Today, you might have started your day by grabbing a newspaper and hunkering down with a cup of coffee. Or maybe you tuned into the TV while you get ready for work. Then, there's always news available on the radio while you drive to work.
But, how will you get yor news in the year 2020? Quinnipiac University Journalism Professor Richard Hanley says if you've ever seen a salad bar, you're good to go. "I think the way to describe it would be cafeteria media, ok, I'll take a little here, a little of that, just construct it each day of different stories of different media and that will be your diet," he said.
Hanley says picking up a newspaper will be very different: "The big newspapers in Connecticut will be around, they just won't be on paper." Hanley says television is well positioned, but what you see now when you turn on the TV, is not what you'll see in ten years. He predicts the recent NBC Universal/Comcast merger is a sign of things to come, and in 2020, we'll only see huge media companies and super-small, hyper-local, niche ones, like the New Haven Independent.
If you've ever wanted to be a reporter, the site's editor, Paul Bass, says your chance is just about here. "We're not gonna own the landscape all to ourselves, citizens are playing more and more of a part and they're our partners."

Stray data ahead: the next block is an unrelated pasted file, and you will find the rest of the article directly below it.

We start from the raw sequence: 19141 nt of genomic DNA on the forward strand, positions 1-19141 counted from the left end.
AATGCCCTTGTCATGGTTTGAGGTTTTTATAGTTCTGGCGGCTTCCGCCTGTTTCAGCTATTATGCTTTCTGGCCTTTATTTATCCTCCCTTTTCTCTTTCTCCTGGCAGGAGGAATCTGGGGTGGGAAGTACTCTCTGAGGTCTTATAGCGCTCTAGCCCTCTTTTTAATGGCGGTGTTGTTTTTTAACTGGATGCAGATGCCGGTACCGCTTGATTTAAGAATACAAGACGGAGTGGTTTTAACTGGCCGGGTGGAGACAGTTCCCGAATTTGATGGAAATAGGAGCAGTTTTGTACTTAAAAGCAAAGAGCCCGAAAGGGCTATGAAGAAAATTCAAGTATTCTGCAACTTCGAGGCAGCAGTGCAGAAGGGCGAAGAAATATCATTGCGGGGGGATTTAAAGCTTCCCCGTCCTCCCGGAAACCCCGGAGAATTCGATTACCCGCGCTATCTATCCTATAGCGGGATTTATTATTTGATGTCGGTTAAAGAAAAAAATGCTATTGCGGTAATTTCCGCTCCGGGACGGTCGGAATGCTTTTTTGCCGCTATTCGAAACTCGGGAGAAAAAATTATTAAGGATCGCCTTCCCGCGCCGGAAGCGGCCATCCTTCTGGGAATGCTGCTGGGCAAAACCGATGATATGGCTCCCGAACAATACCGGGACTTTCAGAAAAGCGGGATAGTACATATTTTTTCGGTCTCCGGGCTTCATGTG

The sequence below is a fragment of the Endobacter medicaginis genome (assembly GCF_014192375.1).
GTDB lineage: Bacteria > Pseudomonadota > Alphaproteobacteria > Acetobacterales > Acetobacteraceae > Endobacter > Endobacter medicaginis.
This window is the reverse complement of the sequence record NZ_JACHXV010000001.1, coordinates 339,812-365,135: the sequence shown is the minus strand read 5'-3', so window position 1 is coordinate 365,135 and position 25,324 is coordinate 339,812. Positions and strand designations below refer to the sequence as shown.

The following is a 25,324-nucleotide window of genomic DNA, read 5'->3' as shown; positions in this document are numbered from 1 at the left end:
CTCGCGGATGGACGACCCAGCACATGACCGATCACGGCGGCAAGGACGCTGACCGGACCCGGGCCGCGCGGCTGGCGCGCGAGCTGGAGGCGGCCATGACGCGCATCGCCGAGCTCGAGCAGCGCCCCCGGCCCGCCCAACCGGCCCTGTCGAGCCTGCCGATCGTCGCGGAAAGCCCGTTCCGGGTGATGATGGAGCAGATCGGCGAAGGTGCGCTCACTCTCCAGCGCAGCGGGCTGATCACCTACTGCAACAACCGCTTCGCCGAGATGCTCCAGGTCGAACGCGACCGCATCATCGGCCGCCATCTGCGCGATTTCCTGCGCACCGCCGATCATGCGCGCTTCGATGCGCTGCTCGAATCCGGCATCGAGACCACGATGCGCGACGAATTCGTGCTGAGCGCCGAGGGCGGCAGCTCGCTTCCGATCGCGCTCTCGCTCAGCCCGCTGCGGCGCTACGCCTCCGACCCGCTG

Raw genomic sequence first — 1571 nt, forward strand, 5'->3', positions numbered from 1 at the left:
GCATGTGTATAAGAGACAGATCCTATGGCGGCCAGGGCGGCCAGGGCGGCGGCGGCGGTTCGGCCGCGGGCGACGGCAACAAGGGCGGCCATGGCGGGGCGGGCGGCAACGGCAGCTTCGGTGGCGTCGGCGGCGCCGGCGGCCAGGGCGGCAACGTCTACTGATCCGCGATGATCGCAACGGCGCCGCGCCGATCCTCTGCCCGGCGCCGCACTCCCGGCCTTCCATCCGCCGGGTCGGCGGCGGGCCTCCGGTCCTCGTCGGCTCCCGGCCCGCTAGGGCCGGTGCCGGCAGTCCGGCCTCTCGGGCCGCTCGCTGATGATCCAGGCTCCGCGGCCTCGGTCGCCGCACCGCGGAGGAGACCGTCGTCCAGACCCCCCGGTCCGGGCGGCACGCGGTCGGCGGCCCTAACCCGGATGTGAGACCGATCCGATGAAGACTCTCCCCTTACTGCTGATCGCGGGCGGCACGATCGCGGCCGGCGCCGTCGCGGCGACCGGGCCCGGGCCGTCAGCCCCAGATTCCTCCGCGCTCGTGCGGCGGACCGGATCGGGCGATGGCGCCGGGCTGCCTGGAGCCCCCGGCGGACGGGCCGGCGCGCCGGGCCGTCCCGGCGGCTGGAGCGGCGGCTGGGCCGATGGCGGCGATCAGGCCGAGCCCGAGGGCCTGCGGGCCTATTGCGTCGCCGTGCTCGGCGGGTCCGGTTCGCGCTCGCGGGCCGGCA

Even if you don't use Facebook or Twitter, you've probably heard of it. In fact, one of most compelling pictures of 2009 of a plane landing on NYC's Hudson River was snapped on a cell phone and distributed via social networking. Andrew Pergam is NBCConnecticut.com's Managing Editor, and part of his job is to keep up on social networkign trends. He says the reason why they are the wave of the future is because, "Twitter and social media networks are as close to real time as you can get."
With technology changing quicker than you can say NBC, from HD to 3D to 3G, even a crystal ball couldn't tell us what the latest gadget to get your news will be. The one thing experts say is for sure, it will be smaller than ever.
Hanley says the downside is if you can pick only what you want, then you, well, might pick only what you want.
"The one worry I have is that we'll retreat into silos, that Republicans will only listen to Republican media, Democrats will only listen to Democratic media, Independents will only listen to or read what their whim is on that given day."